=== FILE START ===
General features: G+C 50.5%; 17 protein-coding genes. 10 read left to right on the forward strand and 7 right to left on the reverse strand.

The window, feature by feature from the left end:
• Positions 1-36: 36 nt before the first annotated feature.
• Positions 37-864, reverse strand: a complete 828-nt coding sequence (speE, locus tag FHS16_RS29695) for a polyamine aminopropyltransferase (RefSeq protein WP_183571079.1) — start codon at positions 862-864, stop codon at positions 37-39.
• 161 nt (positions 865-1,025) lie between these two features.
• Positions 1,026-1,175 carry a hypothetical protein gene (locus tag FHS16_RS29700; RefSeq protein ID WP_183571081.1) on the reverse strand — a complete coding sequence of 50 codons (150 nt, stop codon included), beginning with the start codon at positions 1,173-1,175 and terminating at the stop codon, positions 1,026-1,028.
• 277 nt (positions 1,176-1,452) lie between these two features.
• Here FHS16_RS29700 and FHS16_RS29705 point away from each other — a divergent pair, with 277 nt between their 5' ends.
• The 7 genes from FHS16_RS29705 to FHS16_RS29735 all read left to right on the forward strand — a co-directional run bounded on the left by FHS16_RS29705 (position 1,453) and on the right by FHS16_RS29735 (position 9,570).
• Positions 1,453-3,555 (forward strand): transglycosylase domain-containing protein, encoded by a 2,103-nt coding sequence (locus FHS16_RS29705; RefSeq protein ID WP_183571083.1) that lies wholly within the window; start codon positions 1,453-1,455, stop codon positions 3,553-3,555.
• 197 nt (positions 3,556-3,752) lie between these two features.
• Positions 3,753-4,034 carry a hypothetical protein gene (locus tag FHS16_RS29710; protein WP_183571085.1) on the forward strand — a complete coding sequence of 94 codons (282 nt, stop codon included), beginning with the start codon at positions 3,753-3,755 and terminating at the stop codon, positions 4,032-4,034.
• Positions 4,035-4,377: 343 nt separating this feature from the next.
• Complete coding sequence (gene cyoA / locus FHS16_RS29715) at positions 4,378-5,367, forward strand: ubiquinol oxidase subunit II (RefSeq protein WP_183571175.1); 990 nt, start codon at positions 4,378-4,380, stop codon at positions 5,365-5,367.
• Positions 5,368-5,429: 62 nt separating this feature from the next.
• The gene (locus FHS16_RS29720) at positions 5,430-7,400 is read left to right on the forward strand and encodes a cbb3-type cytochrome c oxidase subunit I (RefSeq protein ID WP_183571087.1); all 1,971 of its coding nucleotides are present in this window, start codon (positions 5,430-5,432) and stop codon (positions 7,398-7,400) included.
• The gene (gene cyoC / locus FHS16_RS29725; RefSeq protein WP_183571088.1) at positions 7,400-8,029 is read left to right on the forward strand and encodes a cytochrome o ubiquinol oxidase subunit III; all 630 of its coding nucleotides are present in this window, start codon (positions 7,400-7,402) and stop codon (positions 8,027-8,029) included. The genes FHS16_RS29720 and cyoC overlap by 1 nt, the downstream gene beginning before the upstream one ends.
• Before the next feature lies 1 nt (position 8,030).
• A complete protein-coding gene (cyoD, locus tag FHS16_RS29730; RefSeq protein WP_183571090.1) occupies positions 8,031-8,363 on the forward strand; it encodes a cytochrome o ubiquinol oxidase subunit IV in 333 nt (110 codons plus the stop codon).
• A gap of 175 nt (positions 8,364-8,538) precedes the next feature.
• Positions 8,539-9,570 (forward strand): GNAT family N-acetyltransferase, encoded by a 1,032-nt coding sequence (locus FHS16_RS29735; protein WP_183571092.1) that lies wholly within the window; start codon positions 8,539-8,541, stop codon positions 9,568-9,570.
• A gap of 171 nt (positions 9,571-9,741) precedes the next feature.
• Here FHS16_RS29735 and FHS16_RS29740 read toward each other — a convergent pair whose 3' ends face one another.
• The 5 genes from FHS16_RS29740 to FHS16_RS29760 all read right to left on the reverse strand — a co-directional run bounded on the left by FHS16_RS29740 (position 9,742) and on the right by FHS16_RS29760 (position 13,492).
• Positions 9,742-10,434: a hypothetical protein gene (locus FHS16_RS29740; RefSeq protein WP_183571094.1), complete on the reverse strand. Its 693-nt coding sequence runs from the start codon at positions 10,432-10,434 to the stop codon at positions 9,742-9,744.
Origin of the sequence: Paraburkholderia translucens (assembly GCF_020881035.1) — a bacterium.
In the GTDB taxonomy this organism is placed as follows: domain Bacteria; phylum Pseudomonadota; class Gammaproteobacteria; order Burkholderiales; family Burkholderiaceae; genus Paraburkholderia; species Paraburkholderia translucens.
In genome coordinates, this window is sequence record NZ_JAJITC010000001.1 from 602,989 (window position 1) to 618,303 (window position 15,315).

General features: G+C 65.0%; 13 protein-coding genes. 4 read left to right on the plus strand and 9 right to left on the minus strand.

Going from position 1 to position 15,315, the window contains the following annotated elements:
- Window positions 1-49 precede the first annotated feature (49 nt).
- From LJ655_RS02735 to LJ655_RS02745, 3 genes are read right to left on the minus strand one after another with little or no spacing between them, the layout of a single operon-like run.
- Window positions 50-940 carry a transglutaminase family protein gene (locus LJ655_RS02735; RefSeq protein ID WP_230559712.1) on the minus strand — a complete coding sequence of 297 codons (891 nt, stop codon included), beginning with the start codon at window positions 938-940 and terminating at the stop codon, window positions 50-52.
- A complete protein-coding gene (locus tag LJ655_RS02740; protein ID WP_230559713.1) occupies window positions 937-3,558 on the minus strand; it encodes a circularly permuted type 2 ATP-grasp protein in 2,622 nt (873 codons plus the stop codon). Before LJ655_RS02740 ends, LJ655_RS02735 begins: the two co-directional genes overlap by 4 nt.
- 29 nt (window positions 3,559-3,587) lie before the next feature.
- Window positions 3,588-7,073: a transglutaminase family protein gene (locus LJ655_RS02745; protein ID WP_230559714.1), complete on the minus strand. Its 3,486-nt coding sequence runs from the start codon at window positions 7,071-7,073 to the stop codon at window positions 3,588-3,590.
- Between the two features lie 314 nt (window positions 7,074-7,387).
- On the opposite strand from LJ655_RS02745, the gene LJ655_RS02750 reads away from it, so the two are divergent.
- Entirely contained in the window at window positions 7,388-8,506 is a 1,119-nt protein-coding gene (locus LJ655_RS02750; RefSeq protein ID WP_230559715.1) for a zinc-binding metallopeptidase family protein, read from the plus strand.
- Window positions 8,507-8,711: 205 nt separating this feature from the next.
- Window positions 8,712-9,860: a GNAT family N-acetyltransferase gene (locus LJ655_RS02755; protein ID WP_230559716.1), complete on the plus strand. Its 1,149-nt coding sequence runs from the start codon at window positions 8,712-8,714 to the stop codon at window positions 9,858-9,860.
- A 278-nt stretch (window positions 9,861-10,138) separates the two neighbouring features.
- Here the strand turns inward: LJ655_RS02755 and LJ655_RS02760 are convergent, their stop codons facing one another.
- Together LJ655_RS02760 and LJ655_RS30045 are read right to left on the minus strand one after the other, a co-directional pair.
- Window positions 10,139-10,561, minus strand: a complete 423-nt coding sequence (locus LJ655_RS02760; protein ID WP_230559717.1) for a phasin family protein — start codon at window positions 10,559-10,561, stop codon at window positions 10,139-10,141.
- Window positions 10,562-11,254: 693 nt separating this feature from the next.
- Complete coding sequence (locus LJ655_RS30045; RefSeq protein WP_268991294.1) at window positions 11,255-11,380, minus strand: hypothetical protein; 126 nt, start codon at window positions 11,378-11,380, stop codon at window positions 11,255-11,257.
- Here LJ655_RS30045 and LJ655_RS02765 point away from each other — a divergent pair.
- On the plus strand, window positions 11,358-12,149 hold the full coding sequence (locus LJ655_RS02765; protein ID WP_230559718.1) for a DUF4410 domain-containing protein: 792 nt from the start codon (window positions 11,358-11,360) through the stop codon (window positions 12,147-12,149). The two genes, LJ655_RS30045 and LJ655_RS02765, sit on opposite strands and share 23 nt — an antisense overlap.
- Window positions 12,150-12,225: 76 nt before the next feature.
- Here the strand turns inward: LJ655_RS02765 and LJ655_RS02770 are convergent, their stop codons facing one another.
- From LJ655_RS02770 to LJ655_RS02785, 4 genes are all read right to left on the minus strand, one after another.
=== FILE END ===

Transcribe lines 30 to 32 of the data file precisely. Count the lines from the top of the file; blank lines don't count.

Going from position 1 to position 15,315, the window contains the following annotated elements:
- Window positions 1-49 precede the first annotated feature (49 nt).
- From LJ655_RS02735 to LJ655_RS02745, 3 genes are read right to left on the minus strand one after another with little or no spacing between them, the layout of a single operon-like run.